So one might go from, on a global level, “time heals all” to something very focused and entertaining like “If your brother slept with your wife, could you forgive him? Ever?” See what I did there? I mean, you’re going to start off with whatever your premise is, but the compelling question is an expression of theme in a very personal way which allows the audience to engage it in a WWYD (what would YOU do) way.

Whenever audiences can engage with the material in such a way that is both meta (the premise) and micro (the compelling question) then the experience of viewing your movie is both universal and personal. And because movies are a vicarious and cathartic experience for viewers, posing a compelling question is the brass ring, is it not?

Audiences LOVE to think: Oh god, how can he DO that! I wouldn’t do that! He should do this instead of that! Take one of my favorite movies of all time, DOG DAY AFTERNOON. The theme (or meta observation, if you will) is: Love drives one to desperate acts. But the compelling question is: What would you do if you robbed a bank to pay for your lovers sex-change operation – and it went terribly wrong? Is there a way out? Can this situation be salvaged? Okay that’s kind of clumsy, let’s try a few others:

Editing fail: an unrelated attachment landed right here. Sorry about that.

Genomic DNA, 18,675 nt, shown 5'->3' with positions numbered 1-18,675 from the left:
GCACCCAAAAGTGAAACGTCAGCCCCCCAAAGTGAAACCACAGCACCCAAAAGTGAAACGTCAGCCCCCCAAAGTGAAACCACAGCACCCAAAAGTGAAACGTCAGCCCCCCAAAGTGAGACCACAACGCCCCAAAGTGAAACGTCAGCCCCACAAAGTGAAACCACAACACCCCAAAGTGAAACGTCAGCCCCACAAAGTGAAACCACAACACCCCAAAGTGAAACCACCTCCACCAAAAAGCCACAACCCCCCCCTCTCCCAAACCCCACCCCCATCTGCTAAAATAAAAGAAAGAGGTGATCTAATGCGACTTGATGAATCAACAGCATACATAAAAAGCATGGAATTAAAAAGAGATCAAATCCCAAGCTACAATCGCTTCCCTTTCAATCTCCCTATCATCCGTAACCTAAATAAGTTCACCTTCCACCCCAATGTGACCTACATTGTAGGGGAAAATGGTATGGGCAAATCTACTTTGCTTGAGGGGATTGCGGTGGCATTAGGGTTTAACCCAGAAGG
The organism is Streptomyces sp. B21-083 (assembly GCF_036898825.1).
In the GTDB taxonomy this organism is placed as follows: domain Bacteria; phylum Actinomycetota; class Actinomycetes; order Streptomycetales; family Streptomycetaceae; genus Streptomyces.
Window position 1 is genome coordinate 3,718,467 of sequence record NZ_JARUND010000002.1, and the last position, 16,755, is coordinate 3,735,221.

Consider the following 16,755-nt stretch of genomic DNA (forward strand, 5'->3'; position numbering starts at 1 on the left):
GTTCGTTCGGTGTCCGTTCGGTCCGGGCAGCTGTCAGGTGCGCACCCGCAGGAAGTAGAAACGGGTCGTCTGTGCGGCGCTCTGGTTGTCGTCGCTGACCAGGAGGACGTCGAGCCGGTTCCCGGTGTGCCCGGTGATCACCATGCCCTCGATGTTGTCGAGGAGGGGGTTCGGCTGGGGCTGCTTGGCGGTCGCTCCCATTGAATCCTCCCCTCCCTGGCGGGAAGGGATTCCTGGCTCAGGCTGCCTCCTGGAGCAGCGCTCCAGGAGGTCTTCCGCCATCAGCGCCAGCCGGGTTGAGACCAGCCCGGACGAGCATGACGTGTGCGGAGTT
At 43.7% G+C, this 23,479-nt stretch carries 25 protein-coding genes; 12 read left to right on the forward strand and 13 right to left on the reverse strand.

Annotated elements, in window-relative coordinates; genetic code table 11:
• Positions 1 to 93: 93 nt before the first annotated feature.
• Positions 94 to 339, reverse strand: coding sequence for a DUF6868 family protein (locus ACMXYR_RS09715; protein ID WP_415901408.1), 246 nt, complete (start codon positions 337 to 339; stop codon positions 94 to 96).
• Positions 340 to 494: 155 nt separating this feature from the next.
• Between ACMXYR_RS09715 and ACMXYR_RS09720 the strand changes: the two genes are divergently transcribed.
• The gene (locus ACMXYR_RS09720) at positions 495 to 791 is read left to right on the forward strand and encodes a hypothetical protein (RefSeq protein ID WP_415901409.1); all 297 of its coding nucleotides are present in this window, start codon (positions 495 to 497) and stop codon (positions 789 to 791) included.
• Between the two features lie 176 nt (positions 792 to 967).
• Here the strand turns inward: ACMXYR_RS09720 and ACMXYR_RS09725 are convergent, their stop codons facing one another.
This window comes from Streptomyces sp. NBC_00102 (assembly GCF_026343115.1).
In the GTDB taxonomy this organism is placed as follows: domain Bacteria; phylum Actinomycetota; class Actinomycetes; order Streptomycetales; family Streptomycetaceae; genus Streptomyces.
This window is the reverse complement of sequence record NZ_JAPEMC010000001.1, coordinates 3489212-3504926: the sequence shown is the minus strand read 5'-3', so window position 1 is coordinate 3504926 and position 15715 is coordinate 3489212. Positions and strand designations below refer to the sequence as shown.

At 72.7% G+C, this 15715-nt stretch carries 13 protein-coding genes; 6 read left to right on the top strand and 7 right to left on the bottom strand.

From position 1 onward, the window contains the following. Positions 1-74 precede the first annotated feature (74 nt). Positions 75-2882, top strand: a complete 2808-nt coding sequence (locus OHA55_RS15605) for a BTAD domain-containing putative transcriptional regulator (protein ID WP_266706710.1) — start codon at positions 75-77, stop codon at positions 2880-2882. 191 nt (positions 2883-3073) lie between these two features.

Or WHEN HARRY MET SALLY: the meta-theme is friendship can lead to love. But the compelling question is: Can men and women be friends without sex entering into it? Ever?

A SIMPLE PLAN: meta-theme: Greed destroys humanity. Compelling question: If you found a briefcase full of money on a downed plane with a dead pilot – would you take it?

3:10 TO YUMA: meta-theme: Pride forces a man to take risks. Compelling question: Would you risk your life for the money to save your family and your pride even if you would wind up dead to do it?

SLUMDOG MILLIONAIRE: meta-theme: Destiny overcomes hardship. Compelling question: Would you have the courage to risk your life to save the girl and go on national television when it would be easier to give up and accept your destiny of helpless poverty?